If asked, most people are hopeful they will have a happy retirement. They're just not sure they are taking all the necessary steps to get there. We all have those moments in our busy lives where we stop and ponder, am I doing what I need to enjoy retirement? But then our busyness continues and takes over any productive changes we considered. As financial advisors, we work with people in all phases of life and often chat with retirees that have walked this path. The happiest of them agree, there are 4 main areas that contribute to their happiness. If you want to prepare for a happy retirement then listen to this episode to hear 4 secrets to a happy retirement. Happy retirees take their health seriously The happiest retirees are able to move their bodies so that they can remain active. Physical exercise has the benefit of getting the endorphins going and creating joy. Staying active is an important part of maintaining a healthy lifestyle as you age. You can’t wait until you retire to become active or it will be too late. Part of creating a healthy body is by moving more now. Even though it can be a challenge to find the time to create a healthy exercise habit, this is an important part of ensuring that your body will work the way you want as you age. Are you doing what you can now to make sure your body will still function the way you want in your golden years? Happy retirees have enough money because they had a financial plan Happy retirees have enough money to retire with and are financially independent. Are you doing everything you can to ensure that you will have a comfortable retirement? What savings rates do you need to have to have a comfortable retirement? How do you know that your money won’t run out when you retire? There are so many questions about money and retirement. A financial advisor can help ease your concerns about finances in retirement. Having enough money means you will have less stress. A financial plan will help you make sure that you are saving enough. This may be obvious to some, but the fact is, only 35% of pre-retirees have a written financial plan. If you are unsure if you are saving enough now is the time to meet with a professional that can give you peace of mind. We recommend finding a fee-only financial planner to help you make sure you are doing all that you can to have the savings you need so that you won’t have to worry your way through retirement. A strong sense of purpose can ensure a happy retirement You need not only have a financial plan but a personal plan as well. If you have a strong sense of purpose that drives you this will help you to spend your retirement in a fulfilling way. Volunteering your time is a great way to further your knowledge and pass on your wisdom. Creating a life of purpose doesn’t just ensure that you aren’t sitting at home watching tv all day, it can result in leaving a legacy behind. What are your retirement plans? Are you planning to retire to something rather than away from something? Relationships are important to a happy retirement Happy retirees have friends. The happiest retirees interviewed have stated that they have a sufficient amount of friendships. Those with fewer friends are 3 times less likely to be happy. Are you developing friendships right now that will transcend the test of time? Creating friendships through common interests is a great way to ensure that you will have a number of friendships when you finally leave the work world behind. So how are you doing in these 4 areas? Do you feel like you are setting yourself up for a happy retirement? Outline of This Episode [2:17] Happy retirees take their health and wealth seriously [4:52] Happy retirees have enough money to retire on and are financially independent [9:22] Happy retirees have a strong sense of purpose [13:03] The importance of friendships Resources & People Mentioned BOOK - Your Retirement Quest by Alan Specter and Keith Lawrence Episode 22 - Don’t Fail in Retirement Episode 68 - Your Pre-Retirement Checklist Connect With Chad and Mike https://www.financialsymmetry.com/podcast-archive/ Connect on Twitter @csmithraleigh@TeamFSINC Follow Financial Symmetry on Facebook Subscribe To This Podcast Apple Podcasts <> Stitcher <> Google Play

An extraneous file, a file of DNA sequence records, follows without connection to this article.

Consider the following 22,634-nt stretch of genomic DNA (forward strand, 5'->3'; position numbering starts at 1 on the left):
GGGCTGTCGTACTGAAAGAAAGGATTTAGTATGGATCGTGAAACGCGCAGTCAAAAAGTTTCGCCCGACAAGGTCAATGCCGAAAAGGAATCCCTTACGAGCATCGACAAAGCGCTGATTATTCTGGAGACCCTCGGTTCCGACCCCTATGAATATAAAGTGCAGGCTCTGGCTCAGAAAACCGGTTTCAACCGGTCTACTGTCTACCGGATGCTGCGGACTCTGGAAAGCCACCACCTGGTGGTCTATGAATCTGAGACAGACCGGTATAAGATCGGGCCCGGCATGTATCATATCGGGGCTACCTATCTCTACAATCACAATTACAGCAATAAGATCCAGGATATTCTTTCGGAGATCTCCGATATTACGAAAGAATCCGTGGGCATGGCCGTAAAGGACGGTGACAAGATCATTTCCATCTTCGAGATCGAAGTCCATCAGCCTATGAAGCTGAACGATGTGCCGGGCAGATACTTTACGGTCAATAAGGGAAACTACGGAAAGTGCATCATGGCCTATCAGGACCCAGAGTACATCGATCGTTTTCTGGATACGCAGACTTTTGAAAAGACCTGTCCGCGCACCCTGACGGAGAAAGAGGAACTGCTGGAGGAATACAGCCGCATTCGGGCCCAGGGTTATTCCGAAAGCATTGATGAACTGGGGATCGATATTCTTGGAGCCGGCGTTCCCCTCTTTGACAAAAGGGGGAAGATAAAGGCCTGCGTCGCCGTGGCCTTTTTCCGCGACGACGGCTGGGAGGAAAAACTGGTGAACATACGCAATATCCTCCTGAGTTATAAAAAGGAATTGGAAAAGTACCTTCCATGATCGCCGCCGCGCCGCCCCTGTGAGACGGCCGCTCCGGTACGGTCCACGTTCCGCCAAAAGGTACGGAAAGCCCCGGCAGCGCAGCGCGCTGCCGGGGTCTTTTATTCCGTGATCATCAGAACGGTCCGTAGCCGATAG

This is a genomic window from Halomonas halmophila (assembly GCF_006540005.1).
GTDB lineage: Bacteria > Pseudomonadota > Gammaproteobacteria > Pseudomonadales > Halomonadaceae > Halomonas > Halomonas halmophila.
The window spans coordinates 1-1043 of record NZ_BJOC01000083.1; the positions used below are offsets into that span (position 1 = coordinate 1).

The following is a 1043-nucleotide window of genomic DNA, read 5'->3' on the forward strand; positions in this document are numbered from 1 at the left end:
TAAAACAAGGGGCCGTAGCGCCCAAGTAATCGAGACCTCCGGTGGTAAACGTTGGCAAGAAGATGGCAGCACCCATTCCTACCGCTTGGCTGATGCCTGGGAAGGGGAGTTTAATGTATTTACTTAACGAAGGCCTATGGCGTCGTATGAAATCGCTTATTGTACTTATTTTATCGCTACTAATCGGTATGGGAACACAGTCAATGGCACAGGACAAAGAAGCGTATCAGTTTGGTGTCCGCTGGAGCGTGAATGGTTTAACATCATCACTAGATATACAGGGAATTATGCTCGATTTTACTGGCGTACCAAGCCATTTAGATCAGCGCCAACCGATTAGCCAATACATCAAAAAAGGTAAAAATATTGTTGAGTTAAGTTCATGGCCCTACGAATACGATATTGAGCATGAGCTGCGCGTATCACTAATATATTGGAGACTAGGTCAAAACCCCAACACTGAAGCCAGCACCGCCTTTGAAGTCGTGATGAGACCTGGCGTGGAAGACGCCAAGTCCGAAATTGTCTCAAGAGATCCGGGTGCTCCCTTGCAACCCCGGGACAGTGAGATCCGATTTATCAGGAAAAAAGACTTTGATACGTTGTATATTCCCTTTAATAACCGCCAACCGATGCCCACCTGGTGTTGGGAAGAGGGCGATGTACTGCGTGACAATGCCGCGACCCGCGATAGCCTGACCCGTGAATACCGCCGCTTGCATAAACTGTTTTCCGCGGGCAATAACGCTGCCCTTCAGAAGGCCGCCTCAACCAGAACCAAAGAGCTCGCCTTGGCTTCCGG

Jan 2019

21 min